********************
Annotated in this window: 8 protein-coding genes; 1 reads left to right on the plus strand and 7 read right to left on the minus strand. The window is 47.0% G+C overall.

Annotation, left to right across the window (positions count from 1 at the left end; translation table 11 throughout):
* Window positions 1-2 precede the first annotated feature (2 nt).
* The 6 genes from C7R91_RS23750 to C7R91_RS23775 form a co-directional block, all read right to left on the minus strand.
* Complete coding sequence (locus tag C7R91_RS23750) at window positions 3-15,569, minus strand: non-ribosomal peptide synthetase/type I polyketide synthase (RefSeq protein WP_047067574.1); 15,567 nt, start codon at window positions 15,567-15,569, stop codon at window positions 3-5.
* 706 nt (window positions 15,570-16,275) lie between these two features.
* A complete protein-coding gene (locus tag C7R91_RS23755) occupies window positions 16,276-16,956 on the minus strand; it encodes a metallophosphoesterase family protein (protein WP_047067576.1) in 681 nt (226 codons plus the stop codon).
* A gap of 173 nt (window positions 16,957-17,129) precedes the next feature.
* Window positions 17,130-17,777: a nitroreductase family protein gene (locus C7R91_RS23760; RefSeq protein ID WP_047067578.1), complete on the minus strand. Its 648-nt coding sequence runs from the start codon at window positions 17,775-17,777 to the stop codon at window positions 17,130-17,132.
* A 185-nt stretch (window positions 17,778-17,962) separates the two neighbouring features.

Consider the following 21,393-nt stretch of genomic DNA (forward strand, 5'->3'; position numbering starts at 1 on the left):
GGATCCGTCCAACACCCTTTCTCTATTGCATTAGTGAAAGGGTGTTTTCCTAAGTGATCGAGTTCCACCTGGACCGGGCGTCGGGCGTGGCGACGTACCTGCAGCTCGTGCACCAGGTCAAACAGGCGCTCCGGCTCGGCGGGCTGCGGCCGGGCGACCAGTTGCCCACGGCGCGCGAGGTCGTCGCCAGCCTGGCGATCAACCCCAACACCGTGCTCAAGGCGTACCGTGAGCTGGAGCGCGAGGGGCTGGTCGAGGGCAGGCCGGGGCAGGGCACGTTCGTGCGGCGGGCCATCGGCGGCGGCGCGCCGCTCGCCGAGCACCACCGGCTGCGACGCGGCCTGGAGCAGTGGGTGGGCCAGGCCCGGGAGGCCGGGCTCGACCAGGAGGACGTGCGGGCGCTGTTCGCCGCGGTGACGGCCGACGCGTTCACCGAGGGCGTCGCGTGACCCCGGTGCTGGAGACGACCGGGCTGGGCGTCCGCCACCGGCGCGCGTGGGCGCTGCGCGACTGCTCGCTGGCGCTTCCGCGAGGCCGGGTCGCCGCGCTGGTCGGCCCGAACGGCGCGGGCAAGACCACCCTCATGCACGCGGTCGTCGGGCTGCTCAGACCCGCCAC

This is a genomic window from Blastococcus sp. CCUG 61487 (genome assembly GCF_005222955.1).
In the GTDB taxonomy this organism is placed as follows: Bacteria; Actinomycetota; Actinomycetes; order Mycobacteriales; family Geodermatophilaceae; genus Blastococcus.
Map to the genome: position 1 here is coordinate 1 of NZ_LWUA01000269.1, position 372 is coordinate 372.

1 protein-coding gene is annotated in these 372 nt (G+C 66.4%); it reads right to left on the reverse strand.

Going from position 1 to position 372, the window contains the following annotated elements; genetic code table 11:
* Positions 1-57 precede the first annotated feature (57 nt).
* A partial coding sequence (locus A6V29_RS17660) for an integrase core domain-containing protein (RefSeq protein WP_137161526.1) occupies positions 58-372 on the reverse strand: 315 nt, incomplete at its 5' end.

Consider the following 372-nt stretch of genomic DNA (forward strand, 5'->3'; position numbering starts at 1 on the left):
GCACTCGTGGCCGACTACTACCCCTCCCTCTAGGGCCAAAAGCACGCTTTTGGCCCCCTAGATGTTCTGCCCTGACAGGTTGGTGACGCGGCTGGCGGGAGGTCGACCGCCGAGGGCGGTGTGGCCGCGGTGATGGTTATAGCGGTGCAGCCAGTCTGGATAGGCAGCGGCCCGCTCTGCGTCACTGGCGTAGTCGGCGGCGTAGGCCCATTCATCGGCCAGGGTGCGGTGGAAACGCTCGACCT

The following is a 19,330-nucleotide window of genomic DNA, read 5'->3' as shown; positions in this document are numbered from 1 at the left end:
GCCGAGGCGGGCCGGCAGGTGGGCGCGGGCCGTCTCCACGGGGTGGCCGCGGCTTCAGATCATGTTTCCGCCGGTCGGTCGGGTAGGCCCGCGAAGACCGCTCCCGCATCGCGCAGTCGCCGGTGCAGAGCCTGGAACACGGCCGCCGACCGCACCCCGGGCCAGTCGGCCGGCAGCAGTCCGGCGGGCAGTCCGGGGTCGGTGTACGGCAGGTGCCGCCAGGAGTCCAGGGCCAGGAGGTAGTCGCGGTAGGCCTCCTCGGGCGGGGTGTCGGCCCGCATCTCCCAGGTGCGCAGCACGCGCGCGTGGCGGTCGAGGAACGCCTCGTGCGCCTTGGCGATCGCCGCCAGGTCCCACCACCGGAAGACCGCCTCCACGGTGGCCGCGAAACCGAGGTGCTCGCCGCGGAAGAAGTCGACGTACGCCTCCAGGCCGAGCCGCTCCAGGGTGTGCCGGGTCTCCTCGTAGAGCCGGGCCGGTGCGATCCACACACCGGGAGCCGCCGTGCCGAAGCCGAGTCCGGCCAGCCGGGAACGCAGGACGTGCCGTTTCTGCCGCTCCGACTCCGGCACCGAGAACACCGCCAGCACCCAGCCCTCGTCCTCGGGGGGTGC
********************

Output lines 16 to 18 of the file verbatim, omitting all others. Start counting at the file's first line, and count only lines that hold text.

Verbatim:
1 protein-coding gene is annotated in these 372 nt (G+C 66.4%); it reads right to left on the reverse strand.

Going from position 1 to position 372, the window contains the following annotated elements; genetic code table 11:
* Positions 1-57 precede the first annotated feature (57 nt).